Eat & Run: At The Maker’s Galley, a small menu of shareable, stylish plates

Truthfully, you may not want to “eat and run” at The Maker’s Galley, which opened in November in the old Rosemont Market space on Commercial Street in Portland. It’s really much more of a nibble and linger sort of a place, and you probably should go with a friend in order to share.

While you’re doing so, you can watch chef Arianna Stefanilo make your meal in the pristine open demonstration kitchen or wander the gift store, which is filled with beautiful Maine-made artisan goods, which you – or, at least, I – will want to take home. According to Maker’s Galley owner Rachel Sagiroglu, as quoted on its website, “My vision for the Maker’s Galley is a gathering place where customers can experience the sights, sounds, tastes, and smells of Maine on Portland’s waterfront.”

At noon, on a warm-ish Wednesday in early April, the store-cum-cafe’s big garage doors were thrown open to that waterfront, and the street sights and sounds indeed poured in. In the kitchen, Stefanilo worked with many Maine ingredients to serve a small tapas-esque menu, items like warm, marinated olives ($ 6), a charcuterie board ($ 26), Caesar salad ($ 12), chicken skewers with orzo salad ($ 16) , and a number of wines by the glass. The menu touted its Maine pedigree, noting ingredients from Winter Hill Farm, Maine Street Bee, Skordo and several other local farms and producers.

The whipped feta with tomato jam and olive oil-brushed croutons at The Maker’s Galley. Photo by Peggy Grodinsky

The food is available for takeout; items are packaged and sit in a glass refrigerator near the cash register. But if you go that route, you’ll miss the pampered feel of a sit-down meal at the Maker’s Galley: There seemed to be almost as many solicitous staffers as customers the afternoon I had lunch. My server took the can of kombucha I’d selected from the refrigerator and poured it into a pretty stemless wine glass for me. And the crafts weren’t the only thing I wanted to take home – the beautiful, pleasantly heavy-in-the-hand gold utensils beckoned too. After two years in which much of what I ate came in a paper or plastic takeout container, it was a treat.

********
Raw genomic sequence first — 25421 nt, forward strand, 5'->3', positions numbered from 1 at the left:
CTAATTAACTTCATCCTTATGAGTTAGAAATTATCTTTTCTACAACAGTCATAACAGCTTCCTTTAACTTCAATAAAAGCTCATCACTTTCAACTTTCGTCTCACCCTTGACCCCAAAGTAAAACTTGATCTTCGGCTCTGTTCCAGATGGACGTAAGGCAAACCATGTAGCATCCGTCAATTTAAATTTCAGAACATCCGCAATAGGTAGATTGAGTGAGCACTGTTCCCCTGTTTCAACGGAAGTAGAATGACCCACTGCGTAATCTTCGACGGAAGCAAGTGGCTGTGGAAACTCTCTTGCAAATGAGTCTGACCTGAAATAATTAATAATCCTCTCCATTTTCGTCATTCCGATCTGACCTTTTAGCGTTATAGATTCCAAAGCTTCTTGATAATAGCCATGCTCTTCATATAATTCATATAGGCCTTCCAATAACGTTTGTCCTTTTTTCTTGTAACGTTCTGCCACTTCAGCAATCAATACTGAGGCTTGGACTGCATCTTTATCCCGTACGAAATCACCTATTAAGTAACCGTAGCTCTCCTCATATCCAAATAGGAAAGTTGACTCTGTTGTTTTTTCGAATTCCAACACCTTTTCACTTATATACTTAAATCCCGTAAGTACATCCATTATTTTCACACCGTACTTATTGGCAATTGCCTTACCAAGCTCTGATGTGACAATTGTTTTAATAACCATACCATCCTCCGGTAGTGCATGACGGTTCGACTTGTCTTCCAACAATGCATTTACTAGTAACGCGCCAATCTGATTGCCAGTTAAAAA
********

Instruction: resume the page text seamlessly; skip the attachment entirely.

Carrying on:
The food itself, and presentation, are equally pampering. I ordered whipped feta with tomato jam and house bread ($ 12). Stefanilo said she came up with the tomato jam last summer when her garden was overflowing with cherry tomatoes. She experimented with onions, cloves, balsamic and coriander and later brought a jar to the shop, where her colleagues swooned and insisted she find a home for it on the menu. The bread came cut into thin slices, lightly toasted with olive oil and salt and fanned around one side of a large, curvy bowl, while the jam and feta were stylishly smeared around the other side. It’s simple and delicious.

The sautéed mushrooms at The Maker’s Galley in Portland. Photo by Peggy Grodinsky

One item didn’t seem to add up to lunch so I added the mushrooms ($ 10) to my meal, a classic preparation sautéed with garlic and sherry. The mushrooms had chew, char and meatiness and just the right amount of salt. Stefanilo clearly knows her way around a salt shaker; both dishes I ordered were just shy of salty – that bullseye that translates to zippy, craveable food.

Near the refrigerator, you’ll find baguettes, muffins and bagels you can take home. Do you make those here? I asked the server. “Arianna does everything!” she answered enthusiastically. “It’s unbelievable!”

The Maker’s Galley is also open for breakfast (bagels, muffins, yogurt and such), Sunday brunch and an early dinner.

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